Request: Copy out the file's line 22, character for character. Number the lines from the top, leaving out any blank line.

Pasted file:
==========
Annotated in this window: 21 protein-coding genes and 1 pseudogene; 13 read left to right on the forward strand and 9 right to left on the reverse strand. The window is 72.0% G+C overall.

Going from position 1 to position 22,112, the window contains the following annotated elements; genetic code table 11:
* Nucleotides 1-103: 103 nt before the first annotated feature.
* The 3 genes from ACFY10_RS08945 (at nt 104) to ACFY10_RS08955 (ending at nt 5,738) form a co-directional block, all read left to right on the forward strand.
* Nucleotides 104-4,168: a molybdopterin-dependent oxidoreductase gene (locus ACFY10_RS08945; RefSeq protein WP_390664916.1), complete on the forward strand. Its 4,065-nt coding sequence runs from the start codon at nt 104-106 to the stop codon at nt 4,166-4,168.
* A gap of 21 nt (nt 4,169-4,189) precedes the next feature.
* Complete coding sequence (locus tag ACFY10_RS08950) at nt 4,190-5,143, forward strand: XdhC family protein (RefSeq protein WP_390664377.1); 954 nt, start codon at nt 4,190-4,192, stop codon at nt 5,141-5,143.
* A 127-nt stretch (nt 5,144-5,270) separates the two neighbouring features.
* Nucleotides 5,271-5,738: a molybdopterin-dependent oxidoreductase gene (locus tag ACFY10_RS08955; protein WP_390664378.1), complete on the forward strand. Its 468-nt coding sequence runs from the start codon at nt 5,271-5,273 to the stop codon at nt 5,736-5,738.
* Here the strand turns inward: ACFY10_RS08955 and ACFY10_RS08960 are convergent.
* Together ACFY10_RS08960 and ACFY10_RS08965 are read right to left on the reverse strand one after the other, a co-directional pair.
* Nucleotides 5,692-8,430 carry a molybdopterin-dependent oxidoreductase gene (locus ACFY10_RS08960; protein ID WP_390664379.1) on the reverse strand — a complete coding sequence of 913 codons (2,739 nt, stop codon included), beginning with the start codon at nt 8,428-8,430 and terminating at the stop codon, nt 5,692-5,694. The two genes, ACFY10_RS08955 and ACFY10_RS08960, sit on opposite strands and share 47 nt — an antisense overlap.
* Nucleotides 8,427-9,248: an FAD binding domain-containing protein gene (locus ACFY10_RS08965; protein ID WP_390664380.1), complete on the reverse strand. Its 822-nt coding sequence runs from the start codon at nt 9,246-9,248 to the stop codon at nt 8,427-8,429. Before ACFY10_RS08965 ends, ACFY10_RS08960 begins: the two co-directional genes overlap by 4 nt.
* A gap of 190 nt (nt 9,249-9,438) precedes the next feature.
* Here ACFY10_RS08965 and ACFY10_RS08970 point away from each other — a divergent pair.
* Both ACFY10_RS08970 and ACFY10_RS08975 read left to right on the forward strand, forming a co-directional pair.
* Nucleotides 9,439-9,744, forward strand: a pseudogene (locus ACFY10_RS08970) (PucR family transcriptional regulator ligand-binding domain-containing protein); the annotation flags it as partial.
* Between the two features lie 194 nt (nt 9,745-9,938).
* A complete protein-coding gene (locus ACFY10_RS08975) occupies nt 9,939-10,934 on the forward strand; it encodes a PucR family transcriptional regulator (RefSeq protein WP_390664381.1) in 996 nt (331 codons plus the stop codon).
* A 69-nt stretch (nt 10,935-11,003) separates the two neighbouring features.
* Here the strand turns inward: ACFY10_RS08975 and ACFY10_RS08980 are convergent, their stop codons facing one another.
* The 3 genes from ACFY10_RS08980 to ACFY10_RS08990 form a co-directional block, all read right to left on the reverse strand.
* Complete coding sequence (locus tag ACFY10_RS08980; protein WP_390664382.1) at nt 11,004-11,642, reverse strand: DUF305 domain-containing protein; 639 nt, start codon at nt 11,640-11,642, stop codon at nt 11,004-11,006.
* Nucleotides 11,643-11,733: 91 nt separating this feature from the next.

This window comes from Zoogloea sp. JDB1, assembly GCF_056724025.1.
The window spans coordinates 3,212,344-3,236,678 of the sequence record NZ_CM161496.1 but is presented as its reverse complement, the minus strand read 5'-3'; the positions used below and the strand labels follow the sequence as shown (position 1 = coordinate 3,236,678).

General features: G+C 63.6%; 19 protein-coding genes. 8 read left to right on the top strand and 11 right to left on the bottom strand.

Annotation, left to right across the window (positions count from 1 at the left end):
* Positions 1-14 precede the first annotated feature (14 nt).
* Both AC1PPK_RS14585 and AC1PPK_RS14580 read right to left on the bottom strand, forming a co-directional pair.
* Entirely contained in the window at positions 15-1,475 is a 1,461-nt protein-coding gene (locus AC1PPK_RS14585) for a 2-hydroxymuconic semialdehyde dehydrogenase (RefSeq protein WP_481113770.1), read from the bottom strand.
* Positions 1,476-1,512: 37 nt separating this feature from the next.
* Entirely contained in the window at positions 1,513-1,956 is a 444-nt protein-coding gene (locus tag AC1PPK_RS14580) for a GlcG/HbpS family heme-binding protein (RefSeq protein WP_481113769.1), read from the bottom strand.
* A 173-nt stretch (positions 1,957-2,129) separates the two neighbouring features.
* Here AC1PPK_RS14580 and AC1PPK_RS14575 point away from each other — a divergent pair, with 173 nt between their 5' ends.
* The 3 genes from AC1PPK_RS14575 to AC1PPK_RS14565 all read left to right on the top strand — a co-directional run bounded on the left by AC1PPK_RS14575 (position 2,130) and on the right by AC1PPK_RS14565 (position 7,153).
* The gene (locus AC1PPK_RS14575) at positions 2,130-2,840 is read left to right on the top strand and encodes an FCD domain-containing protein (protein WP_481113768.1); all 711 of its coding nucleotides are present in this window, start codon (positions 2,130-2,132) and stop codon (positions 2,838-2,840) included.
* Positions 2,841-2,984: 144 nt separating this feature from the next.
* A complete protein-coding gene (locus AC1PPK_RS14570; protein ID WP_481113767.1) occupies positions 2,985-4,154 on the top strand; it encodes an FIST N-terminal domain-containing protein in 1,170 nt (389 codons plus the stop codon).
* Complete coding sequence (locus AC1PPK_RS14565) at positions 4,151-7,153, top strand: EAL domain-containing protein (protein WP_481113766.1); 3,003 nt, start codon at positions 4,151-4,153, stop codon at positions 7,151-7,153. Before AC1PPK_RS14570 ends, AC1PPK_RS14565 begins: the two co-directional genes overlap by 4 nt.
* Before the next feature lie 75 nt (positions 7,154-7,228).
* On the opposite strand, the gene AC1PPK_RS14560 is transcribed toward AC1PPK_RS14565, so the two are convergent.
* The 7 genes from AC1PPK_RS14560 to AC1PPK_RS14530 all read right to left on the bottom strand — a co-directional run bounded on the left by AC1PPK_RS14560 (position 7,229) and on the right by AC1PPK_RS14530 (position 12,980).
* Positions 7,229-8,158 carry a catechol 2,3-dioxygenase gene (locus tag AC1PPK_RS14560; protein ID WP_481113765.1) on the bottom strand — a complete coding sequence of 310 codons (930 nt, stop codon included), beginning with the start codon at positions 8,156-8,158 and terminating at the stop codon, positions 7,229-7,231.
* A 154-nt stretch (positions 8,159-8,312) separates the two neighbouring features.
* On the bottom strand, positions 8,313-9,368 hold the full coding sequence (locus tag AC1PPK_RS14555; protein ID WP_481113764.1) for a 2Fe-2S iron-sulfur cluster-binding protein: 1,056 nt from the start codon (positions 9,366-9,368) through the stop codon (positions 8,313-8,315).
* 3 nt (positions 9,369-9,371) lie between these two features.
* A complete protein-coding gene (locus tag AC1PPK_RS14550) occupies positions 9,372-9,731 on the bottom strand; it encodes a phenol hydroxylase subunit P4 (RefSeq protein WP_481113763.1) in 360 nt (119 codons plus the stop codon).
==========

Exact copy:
* The 3 genes from ACFY10_RS08980 to ACFY10_RS08990 form a co-directional block, all read right to left on the reverse strand.